The former outfielder's reputation is often met with a gritty, hard-nosed style of baseball. He was brash, cocky and feared nothing, but let's not forget—this guy could hit.
Dykstra was an excellent contact hitter with strong on-base skills and he helped pace the Phillies offense in one of their greatest seasons: 1993.
A three-time All-Star, Dykstra's 1993 campaign almost resulted in an MVP award. He finished second to some guy named Barry Bonds, if you've ever heard of him.
The Line: .284/.320/.409, 85 HR, 189 SB
Garry Maddox made his money on the defensive side of the ball. You don't get to have a nickname like "The Secretary of Defense" without playing an elite center field for a long time, and Maddox's eight Gold Gloves show that he was respected out there.
But this guy could hit too. He was a big part of the Phillies' offense.
During the 1976 season, Maddox had an excellent offensive campaign that helped him finish fifth in the league's MVP voting. He was an integral part of the Phillies' 1980 championship run as well.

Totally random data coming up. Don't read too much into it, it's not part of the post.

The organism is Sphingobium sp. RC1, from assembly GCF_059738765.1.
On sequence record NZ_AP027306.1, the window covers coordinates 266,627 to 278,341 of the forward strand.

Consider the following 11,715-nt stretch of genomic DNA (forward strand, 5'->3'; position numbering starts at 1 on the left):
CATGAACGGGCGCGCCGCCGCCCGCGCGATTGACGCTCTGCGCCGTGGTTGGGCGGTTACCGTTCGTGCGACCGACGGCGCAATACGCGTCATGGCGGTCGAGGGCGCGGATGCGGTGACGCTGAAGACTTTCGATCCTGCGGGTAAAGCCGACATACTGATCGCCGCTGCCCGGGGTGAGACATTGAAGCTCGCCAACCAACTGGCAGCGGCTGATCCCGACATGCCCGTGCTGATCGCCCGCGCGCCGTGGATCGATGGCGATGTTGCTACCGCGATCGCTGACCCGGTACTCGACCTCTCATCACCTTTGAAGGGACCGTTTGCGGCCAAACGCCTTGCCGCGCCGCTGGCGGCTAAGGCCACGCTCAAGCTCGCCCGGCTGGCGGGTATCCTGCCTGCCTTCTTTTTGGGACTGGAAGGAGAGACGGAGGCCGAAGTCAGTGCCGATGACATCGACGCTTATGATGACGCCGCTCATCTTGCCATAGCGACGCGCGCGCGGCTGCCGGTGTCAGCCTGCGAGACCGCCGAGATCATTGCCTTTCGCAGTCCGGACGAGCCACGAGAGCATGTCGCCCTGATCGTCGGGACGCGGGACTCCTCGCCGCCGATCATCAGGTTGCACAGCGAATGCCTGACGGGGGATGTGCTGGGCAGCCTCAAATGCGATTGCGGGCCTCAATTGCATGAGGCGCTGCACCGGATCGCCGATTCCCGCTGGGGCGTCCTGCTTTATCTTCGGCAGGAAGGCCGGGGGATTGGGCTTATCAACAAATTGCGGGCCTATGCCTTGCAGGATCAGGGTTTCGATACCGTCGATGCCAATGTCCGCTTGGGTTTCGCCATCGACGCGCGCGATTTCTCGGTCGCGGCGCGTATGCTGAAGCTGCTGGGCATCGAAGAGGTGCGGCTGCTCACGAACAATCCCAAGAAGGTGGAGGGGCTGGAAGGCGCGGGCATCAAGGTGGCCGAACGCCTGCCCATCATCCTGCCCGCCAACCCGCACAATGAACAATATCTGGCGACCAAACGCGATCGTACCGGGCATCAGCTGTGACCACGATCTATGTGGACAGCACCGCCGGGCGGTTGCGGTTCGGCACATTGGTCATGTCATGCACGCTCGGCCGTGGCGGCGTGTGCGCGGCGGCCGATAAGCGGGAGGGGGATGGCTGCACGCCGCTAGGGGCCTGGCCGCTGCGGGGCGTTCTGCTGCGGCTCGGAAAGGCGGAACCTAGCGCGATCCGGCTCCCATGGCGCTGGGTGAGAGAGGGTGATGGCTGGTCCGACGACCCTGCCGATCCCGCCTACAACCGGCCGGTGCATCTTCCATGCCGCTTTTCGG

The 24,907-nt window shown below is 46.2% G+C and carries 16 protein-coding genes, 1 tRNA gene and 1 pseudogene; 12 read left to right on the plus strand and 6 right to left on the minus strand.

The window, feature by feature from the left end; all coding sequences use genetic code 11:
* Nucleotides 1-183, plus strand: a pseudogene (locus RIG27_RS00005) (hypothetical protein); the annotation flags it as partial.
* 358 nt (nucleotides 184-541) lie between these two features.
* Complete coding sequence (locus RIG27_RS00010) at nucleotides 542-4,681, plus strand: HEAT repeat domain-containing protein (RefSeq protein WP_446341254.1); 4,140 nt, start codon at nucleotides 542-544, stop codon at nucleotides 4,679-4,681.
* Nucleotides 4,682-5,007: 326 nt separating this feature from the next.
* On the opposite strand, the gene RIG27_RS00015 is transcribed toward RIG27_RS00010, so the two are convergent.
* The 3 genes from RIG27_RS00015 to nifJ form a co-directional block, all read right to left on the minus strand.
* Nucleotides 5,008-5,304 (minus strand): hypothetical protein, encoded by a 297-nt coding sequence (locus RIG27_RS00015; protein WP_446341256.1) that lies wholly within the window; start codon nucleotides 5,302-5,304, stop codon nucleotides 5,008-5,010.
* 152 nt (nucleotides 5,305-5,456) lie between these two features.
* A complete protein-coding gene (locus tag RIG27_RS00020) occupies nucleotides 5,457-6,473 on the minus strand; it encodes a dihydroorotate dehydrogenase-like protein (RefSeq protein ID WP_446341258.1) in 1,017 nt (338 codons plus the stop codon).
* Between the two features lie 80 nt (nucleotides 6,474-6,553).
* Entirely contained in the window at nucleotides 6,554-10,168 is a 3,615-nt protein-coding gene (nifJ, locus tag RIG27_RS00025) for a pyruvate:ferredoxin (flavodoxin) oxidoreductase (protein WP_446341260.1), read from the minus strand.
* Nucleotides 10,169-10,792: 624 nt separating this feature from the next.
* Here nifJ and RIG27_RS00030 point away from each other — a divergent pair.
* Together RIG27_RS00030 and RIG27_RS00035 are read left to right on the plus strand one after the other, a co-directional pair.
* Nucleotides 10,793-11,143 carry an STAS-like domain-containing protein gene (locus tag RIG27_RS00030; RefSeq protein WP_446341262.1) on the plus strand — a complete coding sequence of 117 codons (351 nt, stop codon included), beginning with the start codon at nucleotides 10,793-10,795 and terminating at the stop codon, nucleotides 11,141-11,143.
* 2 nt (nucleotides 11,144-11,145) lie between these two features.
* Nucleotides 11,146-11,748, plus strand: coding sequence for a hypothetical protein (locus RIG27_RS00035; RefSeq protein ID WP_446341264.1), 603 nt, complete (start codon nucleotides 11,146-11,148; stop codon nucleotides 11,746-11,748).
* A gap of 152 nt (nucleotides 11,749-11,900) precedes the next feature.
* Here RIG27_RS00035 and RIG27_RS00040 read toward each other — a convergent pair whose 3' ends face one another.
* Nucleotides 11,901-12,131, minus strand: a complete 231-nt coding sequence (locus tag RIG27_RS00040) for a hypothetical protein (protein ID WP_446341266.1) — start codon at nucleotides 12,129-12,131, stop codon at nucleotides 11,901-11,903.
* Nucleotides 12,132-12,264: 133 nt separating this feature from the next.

The Line: .306/.380/.500, 217 HR
The Phillies already had a very good center fielder in Dode Paskert, but even still, they upgraded in a big way when they sent him to the Chicago Cubs in exchange for Cy Williams.
Williams had gotten off to a disappointing start in his career, and the Cubs must have seen him as expendable because the Phillies got him for relatively little.
Williams' career took off with the Phillies. The first two seasons of his 13-year career with the club would be the only ones where he posted an OPS south of .800.
He had the best season of his career at the ripe-old age of 38, when he hit .345 and led the league in slugging percentage.
The Line: .334/.388/.509, 95 HR, 192 SB
The man, the myth, the mustache: Sam Thompson.
But Thompson could do much more than grow an outstanding mustache. He was also an incredible baseball player.